Common configuration namespace
claes at it-slav.net
Sat Apr 17 22:18:38 EEST 2004
The discussion around the Linux Registry (LR) proposal has mainly focused
on its performance and technical implementation. Discussions of these
kinds often tend to do that. (Another common theme: library
What I think is interesting with LR though is how it tries to put all
configuration data in a single namespace. It is not alone in this. I think
GConf does this too, but in a different way. Why not abstract the
discussion for a moment and focus on the data rather than the storage?
Probably it is not realistic for all applications to share a configuration
framework in the short term. But a process that hopefully can be started
is to discuss a namespace, where configuration data can be referred with
XPath or similar syntax. For example, even though XF86Config is not xml,
its structure is hierarchical and can be broken down to a tree with config
elements. Each config key can be described with a key, which looks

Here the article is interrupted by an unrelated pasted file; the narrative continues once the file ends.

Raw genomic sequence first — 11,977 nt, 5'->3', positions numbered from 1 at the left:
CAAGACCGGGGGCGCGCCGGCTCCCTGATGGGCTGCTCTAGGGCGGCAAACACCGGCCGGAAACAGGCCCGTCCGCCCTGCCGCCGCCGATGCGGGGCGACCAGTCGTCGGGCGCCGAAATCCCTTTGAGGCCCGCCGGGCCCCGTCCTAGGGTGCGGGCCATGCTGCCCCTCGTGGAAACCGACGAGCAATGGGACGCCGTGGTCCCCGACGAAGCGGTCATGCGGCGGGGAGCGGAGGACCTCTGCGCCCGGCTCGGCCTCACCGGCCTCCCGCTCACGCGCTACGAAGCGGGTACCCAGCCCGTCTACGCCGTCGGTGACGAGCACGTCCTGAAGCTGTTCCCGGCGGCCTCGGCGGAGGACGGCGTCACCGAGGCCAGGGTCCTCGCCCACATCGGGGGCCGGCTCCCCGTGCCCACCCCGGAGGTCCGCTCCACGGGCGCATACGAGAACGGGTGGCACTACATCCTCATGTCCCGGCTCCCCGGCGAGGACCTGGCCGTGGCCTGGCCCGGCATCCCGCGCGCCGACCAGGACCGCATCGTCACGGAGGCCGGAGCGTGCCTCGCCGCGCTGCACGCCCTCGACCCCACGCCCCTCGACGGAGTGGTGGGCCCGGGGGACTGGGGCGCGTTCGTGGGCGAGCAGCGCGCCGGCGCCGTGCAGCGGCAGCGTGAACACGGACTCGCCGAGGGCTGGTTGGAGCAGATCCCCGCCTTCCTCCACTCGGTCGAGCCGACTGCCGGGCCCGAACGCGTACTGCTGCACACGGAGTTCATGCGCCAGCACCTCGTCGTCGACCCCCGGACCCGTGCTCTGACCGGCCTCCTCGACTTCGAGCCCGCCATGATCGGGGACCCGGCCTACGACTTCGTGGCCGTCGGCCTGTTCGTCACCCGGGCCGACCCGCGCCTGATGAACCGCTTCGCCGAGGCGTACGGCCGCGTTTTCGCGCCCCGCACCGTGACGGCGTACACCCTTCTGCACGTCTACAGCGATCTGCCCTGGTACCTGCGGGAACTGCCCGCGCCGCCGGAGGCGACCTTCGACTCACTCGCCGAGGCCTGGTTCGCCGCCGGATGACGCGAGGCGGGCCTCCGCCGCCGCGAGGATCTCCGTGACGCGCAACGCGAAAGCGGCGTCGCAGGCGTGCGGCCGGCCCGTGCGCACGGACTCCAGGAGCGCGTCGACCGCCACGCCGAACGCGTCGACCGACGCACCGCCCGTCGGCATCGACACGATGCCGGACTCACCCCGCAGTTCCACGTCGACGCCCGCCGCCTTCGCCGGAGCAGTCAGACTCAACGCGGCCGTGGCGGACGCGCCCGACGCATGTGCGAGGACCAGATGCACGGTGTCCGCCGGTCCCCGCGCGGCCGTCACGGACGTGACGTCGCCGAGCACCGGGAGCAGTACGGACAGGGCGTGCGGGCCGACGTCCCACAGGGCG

something like "/Monitor/Monitor0/HorizSync/min"
(taken from the example that is described on the LR page).
I read a little about GConf, and it seems to works with hierarchical keys
too. "/apps/metacity/general/titlebar_font" is given as example. I don't
know how it works in KDE.
I guess a first step in the long process to a common configuration
framework could be to:
Define a common hierarchical namespace. Something like
Provide API in each individual config framework to let applications refer
to their config data with keys in this format. Encourage developers to use
these keys rather than any other way to fetch their config data. (Don't
work with files directly, etc). Put things that are agreed upon and can be
shared in the "common" namespace.
Then, over time, hopefully each config framework can be ported to a common
access mechanism, without affecting applications too much. Perhaps there
will never be a single storage format, but different to choose from,
depending on the situation. It can be implemented in everything from a
single XML file, to GConf, Linux Registry or LDAP.
I guess my point is that since a certain library probably not can be
agreed upon for a long time, use a common key namespace as API instead.
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